Round-up: sunspots and solar flares


Scientists are edging ever closer to an understanding of the Sun’s unpredictable outbursts.


An enormous coronal mass ejection that occurred on 31 August 2012.
An enormous coronal mass ejection that occurred on 31 August 2012.
NASA / SDO

Sunspots have puzzled astronomers for centuries, and the more recent discovery of solar flares and coronal mass ejections (in which huge amounts of plasma are flung from the Sun’s corona) have likewise maintained their mystery. The three phenomena are no doubt related, however, and scientists are slowly putting together the pieces with the aid of high-tech observations and mind-bogglingly complex computer simulations.

Below are some of the more interesting recent discoveries.

  • Mapping the hot mess of the Sun’s complex magnetic field has helped – read on.
  • Huge filaments of plasma that writhe all over the Sun’s surface may depend on interactions between charged particles and the magnetic field, in a process may be responsible for much of the Sun’s extreme heat – read on.
  • In September 2017, NASA’s Solar Dynamics Observatory caught footage of two massive solar flares – read on.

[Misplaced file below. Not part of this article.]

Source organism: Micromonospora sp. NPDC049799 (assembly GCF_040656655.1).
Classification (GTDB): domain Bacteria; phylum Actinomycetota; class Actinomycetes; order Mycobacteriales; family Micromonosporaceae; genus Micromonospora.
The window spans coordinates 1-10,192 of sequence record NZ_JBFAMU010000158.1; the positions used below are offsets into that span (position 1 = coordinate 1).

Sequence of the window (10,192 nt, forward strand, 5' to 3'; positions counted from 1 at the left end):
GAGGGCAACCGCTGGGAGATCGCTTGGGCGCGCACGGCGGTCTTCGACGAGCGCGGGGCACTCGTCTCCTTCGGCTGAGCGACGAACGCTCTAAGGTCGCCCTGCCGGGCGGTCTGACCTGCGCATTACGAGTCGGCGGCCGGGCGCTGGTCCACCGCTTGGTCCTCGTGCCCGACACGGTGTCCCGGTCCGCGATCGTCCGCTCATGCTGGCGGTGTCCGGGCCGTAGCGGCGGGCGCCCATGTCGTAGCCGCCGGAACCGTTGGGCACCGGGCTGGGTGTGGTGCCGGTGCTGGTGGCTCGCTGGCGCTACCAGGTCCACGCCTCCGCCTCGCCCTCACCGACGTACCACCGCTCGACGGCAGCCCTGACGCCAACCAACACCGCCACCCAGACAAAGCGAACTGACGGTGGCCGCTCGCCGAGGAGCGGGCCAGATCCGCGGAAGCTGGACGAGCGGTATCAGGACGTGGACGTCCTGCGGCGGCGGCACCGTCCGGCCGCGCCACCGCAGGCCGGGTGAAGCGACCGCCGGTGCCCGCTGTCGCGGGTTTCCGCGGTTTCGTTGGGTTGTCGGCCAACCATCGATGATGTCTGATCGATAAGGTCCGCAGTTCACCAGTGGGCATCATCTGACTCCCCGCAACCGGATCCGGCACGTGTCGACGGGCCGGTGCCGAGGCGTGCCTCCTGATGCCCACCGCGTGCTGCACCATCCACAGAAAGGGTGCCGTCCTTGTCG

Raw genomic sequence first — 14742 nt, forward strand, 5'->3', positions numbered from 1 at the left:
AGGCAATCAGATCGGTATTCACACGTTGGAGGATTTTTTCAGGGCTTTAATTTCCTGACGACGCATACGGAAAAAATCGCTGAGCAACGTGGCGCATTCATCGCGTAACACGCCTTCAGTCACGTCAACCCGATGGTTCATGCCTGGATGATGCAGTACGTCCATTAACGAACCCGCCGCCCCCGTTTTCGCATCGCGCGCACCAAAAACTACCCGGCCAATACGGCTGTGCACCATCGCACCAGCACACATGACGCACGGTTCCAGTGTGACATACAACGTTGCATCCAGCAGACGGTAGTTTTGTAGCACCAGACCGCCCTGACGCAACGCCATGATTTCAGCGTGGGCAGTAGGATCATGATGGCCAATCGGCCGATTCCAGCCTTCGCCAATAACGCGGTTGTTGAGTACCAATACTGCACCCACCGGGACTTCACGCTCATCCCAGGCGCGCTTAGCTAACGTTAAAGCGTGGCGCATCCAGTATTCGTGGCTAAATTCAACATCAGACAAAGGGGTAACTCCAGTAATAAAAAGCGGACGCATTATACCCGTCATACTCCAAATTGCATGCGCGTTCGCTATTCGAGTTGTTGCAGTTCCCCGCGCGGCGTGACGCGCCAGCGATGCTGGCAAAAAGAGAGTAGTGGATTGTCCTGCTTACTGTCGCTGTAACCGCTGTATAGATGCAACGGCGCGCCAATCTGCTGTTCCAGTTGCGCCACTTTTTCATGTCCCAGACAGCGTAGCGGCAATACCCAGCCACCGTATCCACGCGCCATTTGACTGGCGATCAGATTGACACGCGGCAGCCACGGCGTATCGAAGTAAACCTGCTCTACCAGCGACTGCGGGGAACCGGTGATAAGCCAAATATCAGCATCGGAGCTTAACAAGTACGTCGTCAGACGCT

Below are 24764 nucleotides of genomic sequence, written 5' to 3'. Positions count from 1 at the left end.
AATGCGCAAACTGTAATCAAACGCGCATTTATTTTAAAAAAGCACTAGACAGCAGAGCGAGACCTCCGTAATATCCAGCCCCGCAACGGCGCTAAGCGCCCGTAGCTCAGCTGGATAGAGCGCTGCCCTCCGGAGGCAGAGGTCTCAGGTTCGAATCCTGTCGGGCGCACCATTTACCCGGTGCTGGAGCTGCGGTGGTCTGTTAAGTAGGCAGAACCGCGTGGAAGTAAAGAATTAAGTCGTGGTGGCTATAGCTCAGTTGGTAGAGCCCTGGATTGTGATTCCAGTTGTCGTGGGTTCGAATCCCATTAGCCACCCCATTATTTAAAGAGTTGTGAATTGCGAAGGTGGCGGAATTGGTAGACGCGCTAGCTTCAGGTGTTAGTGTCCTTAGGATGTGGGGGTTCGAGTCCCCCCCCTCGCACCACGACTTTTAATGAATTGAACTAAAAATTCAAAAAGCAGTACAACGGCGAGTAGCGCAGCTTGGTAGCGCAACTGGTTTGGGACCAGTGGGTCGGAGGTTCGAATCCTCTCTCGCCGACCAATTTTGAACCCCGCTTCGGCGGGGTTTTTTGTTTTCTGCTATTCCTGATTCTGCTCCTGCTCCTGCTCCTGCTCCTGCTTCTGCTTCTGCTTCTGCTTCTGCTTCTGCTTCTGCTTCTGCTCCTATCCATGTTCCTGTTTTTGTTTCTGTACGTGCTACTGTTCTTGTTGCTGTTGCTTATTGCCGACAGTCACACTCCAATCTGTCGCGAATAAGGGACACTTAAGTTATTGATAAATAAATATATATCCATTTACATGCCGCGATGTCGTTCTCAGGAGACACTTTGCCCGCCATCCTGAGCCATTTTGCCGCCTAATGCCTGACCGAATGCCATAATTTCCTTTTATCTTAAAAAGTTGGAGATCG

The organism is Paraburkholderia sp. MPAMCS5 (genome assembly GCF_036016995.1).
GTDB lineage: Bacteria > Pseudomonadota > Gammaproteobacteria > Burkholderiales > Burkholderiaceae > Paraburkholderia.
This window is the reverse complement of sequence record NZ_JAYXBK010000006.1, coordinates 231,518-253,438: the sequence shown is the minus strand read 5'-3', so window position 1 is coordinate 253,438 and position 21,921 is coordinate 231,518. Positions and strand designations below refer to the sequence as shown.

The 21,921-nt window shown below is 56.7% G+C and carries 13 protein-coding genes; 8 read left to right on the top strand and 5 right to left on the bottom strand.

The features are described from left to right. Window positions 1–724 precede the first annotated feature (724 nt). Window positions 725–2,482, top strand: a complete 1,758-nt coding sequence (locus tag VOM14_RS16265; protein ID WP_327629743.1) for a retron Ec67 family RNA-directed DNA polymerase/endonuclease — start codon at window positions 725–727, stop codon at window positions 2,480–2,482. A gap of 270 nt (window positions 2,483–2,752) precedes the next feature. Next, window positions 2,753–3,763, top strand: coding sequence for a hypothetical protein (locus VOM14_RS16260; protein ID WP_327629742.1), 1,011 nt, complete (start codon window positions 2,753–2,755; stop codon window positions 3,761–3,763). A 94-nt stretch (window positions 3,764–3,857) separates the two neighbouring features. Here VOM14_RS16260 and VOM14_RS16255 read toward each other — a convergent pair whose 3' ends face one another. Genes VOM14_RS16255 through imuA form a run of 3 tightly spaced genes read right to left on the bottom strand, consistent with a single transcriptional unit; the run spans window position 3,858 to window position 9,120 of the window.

• A computer simulation suggests that shockwaves in the Sun’s plasma that whip particles up to enormous speed may be responsible for cosmic rays, as well as solar flares – read on.
  • Another recent theory suggest that giant sheets of plasma shredding into smaller pieces may produce high-energy breaks in the magnetic field which in turn set off solar flares – read on.
  • Yet another proposal claims that the shape of the magnetic field around solar flares is the key: twisted ropes of magnetic flux form inside a magnetic “cage”, and the final result depends on which is stronger – read on.
Michael Lucy is features editor of Cosmos.
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